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A new study by an international team of scientists suggests that exposure to multidrug-resistant (MDR) bacteria during travel to certain parts of the world may be far greater, and more dynamic, than previously imagined.
In the study, published last week in The Lancet Microbe, the scientists collected daily stool samples from 20 European visitors to Laos over a 3-week period in 2015 and analyzed the samples for acquisition of MDR strains. Samples were initially evaluated in Laos, then sent to Switzerland, Finland, and England for further analysis. The participants were also asked to fill out daily reports on what they ate, any gastrointestinal symptoms they were having, and medication use.
The researchers expected to find strains of MDR bacteria in the samples. Previous studies have found that anywhere from 30% to 70% of international travelers, particularly those who travel to Asia, Africa, and other parts of the world where drug-resistant bacteria are more prevalent, acquire MDR bacteria during their time abroad. Traveler’s diarrhea is a common consequence.
Analysis of the stool samples found that 74% contained MDR gram-negative bacteria. But what was more surprising was that all participants had acquired MDR bacteria at some point during their stay, and that 83 unique strains were identified, some of which were shared by several participants. In addition, some participants acquired and lost MDR bacteria during their stay, a finding that highlights the dynamic process of bacterial colonization during travel.
Wide variety of MDR strains
Among the 20 participants, 19 of whom were clinicians attending a course on tropical medicine and participating in daily rounds at local hospitals, at least one stool specimen for each person tested positive for extended-spectrum beta-lactamase (ESBL)–producing gram-negative bacteria by day 10 of the their 22-day visit. Of the 236 stool samples collected, 174 (74%) contained ESBL-producing gram-negative bacteria. ESBL genes confer resistance to beta-lactam antibiotics and can limit treatment options for infections.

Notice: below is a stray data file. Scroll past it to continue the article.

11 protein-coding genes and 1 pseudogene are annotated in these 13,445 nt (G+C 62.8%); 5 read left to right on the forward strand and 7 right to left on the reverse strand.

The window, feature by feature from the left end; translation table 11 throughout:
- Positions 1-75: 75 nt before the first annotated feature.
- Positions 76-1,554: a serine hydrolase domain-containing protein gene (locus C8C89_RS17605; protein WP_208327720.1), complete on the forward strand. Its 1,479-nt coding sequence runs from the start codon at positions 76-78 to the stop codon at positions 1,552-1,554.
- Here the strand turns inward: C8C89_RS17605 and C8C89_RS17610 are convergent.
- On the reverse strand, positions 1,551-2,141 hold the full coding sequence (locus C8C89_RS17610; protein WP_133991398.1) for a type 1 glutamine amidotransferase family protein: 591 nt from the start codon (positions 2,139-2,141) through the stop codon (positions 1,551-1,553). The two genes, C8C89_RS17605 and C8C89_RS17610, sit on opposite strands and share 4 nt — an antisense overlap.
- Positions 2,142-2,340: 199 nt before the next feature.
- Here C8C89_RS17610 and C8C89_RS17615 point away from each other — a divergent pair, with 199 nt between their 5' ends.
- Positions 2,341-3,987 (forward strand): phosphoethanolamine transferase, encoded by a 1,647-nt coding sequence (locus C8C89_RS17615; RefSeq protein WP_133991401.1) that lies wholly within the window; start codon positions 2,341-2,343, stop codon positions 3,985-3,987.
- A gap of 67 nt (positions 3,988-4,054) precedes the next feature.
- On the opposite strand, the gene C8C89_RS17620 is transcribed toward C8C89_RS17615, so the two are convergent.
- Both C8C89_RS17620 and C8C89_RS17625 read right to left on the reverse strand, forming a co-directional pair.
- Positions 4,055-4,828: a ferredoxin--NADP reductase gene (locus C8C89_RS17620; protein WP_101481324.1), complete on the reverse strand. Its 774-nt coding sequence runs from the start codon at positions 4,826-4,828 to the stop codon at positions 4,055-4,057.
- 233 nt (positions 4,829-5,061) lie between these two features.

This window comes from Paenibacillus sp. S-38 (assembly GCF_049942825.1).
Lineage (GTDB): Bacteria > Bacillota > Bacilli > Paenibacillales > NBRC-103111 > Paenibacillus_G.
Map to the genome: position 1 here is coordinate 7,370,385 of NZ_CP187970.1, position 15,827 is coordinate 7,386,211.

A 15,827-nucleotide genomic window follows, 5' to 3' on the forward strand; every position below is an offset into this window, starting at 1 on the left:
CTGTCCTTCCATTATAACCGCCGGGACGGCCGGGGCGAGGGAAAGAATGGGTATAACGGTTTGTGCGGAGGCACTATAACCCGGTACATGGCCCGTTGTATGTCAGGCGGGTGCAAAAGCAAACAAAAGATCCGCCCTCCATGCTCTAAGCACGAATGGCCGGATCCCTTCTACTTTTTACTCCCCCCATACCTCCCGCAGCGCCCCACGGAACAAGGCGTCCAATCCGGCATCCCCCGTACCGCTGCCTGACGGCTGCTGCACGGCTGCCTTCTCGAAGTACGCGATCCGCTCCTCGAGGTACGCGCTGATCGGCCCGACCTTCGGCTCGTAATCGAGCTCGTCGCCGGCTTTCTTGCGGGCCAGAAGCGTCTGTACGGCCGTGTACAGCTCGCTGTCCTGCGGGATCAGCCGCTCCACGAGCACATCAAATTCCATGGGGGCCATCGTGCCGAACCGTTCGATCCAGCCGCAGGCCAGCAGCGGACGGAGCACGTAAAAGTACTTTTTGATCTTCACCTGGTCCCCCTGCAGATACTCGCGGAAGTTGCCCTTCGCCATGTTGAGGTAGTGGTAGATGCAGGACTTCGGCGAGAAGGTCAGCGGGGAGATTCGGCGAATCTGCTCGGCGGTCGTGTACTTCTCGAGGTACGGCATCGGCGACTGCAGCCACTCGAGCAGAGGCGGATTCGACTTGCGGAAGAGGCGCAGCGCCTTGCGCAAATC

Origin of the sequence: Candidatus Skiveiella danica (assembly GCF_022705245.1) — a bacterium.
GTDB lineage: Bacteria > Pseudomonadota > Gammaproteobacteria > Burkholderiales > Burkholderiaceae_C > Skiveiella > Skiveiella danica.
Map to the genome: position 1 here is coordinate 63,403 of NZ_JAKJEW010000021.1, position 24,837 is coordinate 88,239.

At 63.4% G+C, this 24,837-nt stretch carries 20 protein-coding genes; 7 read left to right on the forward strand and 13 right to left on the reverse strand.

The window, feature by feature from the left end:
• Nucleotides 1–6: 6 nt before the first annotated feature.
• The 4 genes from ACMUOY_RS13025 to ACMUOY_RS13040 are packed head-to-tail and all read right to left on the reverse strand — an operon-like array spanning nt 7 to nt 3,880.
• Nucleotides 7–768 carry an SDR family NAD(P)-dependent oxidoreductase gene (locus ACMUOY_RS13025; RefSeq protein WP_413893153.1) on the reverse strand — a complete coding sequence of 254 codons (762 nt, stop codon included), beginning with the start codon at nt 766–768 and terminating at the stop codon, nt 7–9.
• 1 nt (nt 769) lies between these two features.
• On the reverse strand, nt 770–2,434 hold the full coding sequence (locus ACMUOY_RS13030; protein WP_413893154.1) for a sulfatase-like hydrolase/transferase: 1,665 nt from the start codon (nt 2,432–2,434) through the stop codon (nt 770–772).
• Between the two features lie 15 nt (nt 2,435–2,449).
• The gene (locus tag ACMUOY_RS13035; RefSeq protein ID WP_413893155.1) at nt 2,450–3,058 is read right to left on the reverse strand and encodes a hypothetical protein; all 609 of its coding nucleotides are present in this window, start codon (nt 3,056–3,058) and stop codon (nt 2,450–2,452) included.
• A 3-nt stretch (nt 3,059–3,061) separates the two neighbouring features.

Whole-genome sequencing of 292 ESBL–producing isolates from the samples found that 219 (75%) were Escherichia coli, which is commonly associated with traveler’s diarrhea. But sequencing also identified Citrobacter (9%), Klebsiella (5%), and Acinetobacter (4%) species. Nineteen of the participants were colonized both by multiple strains of ESBL–producing E coli and other ESBL-producing bacteria. Seven different ESBL–producing species, and 83 unique strains, were detected in the stool samples over the course of 3 weeks.
The authors of the study say the variety of bacteria acquired by the participants may be linked to the daily rounds at local hospitals.
“Exposure at hospitals can be considered a limitation of the study because exposure to multidrug-resistant strains is more common in this setting,” they wrote.
Further analysis found that the genomes of all 292 isolates contained at least one antibiotic-resistance gene, including 82 that contained mobile colistin-resistance (MCR) genes. Colistin is a last-resort antibiotic used to treat severe, MDR infections, and bacteria that carry MCR and other resistance genes are nearly impossible to treat.
Genomic analysis also showed that several participants shared identical strains of ESBL–producing E coli. But the acquisition of resistant bacterial strains was transient in nature: in some cases, researchers identified MDR isolates in only one sample obtained from any given individual, or detected them in separate samples collected days apart.
Dynamic process of bacterial colonization
Only four of the participants reported experiencing travelers’ diarrhea during the study, and no infections were reported. But the authors say the findings indicate the risk of acquiring potentially dangerous bacterial pathogens when traveling to low- and middle-income countries is greater than previous studies have found.
That’s because most of those studies have analyzed stool samples collected before and after travel. But collecting stool samples daily during travel revealed the fact that acquisition, and loss, of bacteria is constantly occurring, with resistant strains competing with each person’s individual microbiota.
“It became evident that acquisition of superbacteria is a dynamic process: bacteria come and go, some strains persisting for a lengthy period,” study author Anu Kantele, MD, PhD, a professor of infectious diseases at Helsinki University, said in a university press release.
The wider concern is that MDR bacteria acquired during travel can spread when people bring the bacteria home with them. Kantele and her colleagues say further research is needed to understand the dynamic process of acquiring and losing resistant bacteria during travel, and to develop tools to prevent colonization from occurring.